Becoming informed on the contents of your Collective Agreement allows you to understand the gains your union has made; it also likewise may alert you to spaces that need to be filled. To that end the membership is always involved in the collective bargaining process. We ask for direction from all members in good standing prior to starting bargaining. This comes in the form of a survey where we ask questions based around what working conditions and monetary gains are important to our members. For this round of bargaining this took place in October 2020 and we are currently in negotiations. Like everything else in the last year and a half this normal process has been affected due to Covid 19 restrictions. We have actually targeted September as our first meeting with the employer to begin the negotiations process.
All that to say, being involved in this process is extremely important. The more voices we have, the more observations and opinions, the more accurate the package can be in representing what is best for the members.
5. Engage a Steward
We have said many times that our Stewards are some of our greatest assets as a union. On each union posting board there is (or should be) a Roster that includes the Executive Board, Shop Stewards (who are elected) and Job Stewards (who are appointed). If you have a question or a concern, a Steward can be an excellent resource. Not only that, they are a wealth of knowledge on the current status of many of the goings on of the Local. Anything they don’t know a confirmed answer on, they will find out for you!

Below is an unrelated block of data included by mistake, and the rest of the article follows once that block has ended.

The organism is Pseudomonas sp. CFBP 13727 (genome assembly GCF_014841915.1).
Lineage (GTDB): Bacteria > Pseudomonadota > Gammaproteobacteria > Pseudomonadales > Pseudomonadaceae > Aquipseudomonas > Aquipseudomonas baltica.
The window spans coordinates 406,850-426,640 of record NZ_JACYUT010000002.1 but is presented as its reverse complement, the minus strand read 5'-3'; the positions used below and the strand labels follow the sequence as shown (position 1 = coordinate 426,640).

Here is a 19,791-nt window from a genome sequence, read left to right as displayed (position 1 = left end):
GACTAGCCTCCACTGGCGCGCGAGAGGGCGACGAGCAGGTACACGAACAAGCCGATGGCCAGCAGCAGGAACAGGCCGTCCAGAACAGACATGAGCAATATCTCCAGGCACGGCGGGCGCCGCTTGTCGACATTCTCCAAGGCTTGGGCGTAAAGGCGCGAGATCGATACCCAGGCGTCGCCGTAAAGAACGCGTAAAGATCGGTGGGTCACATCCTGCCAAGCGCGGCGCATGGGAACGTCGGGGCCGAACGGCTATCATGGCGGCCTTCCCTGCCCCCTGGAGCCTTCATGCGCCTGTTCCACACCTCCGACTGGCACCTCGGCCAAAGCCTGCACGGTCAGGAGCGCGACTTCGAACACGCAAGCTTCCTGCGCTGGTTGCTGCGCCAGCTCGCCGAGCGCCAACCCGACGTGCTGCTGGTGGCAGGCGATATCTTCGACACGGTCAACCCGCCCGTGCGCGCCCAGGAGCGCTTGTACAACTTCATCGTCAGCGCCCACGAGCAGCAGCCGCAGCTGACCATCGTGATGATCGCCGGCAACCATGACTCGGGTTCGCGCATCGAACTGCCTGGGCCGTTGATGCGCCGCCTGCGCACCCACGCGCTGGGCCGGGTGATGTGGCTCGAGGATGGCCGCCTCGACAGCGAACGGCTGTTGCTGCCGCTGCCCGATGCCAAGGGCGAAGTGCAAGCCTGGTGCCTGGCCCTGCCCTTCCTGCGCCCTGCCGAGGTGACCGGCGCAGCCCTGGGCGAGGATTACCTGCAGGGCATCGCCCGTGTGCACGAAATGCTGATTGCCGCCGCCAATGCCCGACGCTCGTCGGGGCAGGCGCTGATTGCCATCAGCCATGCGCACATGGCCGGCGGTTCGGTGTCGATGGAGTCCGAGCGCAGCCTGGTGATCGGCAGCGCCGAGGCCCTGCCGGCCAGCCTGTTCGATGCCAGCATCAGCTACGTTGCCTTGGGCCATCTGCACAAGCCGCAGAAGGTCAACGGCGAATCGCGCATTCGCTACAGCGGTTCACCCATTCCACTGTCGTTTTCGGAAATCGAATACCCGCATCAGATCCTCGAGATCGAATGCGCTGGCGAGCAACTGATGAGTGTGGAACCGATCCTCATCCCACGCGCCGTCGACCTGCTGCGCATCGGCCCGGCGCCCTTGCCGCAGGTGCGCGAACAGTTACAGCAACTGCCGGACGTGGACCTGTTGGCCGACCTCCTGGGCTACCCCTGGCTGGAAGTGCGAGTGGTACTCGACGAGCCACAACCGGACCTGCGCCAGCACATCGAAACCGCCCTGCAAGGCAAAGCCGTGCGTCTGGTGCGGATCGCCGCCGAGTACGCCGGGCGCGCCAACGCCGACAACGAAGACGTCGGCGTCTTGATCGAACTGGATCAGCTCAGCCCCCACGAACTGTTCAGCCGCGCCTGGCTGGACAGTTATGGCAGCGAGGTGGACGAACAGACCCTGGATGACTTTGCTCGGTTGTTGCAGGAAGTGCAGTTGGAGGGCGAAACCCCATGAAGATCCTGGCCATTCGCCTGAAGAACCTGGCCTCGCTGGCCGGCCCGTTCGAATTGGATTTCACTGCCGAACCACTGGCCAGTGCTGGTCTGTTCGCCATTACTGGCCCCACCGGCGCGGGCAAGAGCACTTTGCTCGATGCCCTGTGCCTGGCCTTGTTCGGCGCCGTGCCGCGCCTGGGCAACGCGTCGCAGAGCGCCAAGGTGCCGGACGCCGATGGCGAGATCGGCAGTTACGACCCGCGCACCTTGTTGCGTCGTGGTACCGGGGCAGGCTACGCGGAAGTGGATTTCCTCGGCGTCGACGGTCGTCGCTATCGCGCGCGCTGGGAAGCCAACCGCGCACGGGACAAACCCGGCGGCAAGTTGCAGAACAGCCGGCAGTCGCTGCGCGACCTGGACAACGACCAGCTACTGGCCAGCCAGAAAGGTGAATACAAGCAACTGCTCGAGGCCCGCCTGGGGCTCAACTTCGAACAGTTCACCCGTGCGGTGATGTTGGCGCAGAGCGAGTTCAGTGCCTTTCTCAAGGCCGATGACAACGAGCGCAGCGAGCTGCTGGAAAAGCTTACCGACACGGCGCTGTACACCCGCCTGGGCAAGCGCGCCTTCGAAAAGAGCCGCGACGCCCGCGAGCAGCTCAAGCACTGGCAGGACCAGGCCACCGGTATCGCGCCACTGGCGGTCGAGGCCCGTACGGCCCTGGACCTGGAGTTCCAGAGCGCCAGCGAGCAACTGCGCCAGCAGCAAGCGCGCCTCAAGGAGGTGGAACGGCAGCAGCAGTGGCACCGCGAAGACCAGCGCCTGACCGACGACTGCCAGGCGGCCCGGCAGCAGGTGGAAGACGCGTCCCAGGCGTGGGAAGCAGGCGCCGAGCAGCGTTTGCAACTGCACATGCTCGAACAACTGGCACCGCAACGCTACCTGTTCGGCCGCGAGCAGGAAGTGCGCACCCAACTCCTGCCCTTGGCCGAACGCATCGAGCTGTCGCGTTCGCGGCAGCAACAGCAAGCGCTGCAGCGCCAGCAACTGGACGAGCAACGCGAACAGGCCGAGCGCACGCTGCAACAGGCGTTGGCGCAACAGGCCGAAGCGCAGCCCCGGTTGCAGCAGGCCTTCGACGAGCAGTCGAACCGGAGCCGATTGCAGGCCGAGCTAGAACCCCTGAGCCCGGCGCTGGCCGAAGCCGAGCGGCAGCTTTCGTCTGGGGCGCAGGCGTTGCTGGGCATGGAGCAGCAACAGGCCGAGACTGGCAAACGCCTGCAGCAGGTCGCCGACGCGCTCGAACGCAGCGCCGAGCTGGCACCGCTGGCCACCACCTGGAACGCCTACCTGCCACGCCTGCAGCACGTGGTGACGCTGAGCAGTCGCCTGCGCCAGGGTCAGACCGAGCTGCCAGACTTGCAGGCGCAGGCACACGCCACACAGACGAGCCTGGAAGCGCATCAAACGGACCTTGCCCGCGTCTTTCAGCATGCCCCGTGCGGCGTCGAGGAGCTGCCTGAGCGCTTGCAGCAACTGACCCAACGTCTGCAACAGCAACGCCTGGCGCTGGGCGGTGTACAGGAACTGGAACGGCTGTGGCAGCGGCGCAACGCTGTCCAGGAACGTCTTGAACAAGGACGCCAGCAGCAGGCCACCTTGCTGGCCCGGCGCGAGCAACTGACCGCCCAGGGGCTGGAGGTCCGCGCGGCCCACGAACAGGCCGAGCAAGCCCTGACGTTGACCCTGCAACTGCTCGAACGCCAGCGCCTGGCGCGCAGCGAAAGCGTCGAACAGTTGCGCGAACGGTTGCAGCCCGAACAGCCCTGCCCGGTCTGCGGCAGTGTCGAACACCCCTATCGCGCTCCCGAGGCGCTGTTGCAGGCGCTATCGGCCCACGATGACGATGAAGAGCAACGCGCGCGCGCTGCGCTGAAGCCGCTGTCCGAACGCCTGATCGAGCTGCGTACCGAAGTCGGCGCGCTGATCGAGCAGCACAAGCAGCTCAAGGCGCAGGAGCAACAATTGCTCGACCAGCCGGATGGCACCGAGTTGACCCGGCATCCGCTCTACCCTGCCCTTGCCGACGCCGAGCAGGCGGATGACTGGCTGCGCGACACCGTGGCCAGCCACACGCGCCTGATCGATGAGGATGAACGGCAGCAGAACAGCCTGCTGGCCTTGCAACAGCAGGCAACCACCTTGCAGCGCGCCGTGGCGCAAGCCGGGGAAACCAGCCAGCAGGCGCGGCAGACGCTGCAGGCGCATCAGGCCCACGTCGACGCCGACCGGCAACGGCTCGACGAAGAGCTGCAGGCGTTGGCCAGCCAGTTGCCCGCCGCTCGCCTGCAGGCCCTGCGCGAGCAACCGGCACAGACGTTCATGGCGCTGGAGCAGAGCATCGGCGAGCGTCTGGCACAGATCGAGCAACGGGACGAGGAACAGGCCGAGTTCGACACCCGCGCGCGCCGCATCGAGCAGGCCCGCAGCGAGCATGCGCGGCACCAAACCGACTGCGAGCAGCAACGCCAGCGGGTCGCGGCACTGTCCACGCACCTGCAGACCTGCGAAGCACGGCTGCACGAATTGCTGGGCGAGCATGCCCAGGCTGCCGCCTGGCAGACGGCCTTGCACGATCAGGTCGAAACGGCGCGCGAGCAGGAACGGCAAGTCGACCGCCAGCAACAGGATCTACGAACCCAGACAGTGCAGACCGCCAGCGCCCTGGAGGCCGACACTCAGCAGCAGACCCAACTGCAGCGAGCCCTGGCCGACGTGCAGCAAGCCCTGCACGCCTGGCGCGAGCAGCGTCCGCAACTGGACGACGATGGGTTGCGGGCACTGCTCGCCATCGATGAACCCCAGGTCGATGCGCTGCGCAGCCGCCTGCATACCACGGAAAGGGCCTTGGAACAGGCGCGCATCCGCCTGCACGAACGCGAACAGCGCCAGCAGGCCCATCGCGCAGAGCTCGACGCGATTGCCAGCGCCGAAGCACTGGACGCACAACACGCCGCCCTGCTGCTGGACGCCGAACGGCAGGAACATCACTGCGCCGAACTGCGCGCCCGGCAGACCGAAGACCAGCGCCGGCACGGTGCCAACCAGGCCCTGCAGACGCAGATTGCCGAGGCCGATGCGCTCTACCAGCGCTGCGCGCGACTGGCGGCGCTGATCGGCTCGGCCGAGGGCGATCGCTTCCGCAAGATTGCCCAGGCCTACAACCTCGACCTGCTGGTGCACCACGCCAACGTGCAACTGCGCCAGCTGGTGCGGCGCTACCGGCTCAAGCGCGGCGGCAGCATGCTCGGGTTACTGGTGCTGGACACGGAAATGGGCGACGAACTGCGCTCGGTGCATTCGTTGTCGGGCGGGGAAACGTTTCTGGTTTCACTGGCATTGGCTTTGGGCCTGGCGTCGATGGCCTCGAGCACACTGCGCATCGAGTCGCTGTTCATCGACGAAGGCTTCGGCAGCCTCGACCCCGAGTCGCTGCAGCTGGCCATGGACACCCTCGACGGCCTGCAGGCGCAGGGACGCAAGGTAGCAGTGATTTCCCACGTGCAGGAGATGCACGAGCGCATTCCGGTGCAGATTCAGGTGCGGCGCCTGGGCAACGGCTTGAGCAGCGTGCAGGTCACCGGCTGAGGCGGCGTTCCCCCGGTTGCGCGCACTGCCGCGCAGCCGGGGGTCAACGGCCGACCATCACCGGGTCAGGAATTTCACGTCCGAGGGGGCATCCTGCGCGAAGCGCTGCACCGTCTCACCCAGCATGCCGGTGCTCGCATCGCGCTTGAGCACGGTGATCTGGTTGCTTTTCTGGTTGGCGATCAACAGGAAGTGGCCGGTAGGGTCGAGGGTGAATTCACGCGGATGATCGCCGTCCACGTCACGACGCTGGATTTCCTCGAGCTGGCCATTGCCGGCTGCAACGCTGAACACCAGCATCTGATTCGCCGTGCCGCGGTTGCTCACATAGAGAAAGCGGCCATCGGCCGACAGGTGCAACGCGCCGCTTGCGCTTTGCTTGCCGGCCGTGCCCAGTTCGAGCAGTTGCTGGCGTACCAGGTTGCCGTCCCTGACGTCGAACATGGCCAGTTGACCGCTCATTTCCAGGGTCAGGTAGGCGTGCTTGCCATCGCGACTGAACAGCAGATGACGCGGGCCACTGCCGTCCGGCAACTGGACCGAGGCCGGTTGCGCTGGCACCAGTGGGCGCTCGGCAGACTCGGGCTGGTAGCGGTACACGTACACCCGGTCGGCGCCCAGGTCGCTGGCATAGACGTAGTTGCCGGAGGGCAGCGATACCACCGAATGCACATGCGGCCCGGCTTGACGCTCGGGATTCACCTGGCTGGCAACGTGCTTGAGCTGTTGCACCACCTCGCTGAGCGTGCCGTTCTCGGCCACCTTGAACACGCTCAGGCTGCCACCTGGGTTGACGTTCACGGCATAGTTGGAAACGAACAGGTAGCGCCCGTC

If you haven’t chatted with a Steward be sure to say hi next time you see them in the workplace or check out the posting boards or our website HERE and strike up a conversation using their contact information.
You may be surprised to know that some of the most important information we receive is directly from a member or through a Steward that a member has approached!
6. Become a Steward
This leads us to our final suggestion for this post. Becoming a Steward. As a Steward of the Local you would disseminate information from the Officers, bring forward concerns or questions from members (as discussed in #5) and participate in meetings/education specific to growing your skills and knowledge.
You would also be able to represent your fellow members at call ins. Taking vital notes and asking important questions which would then make their way back to the office and be filed for possible use during grievances and the like.
The Executive Board considers anyone with the desire to become a Steward through a very simple and painless interview process (that takes approximately 15 minutes of a member’s time to participate in). If you think this is a route you’d like to take but worry that you don’t have enough experience – put those worries aside. Wanting to assist your fellow members and work with the Board is the most important part of wanting to be a Steward and any amount of experience in that area is acceptable. As mentioned above there are also education opportunities we send Stewards to whenever possible.
If you are interested in any of the committees above or becoming a Steward please email firstname.lastname@example.org with your name, employee number and which you are interested in.
COPE #397 /jr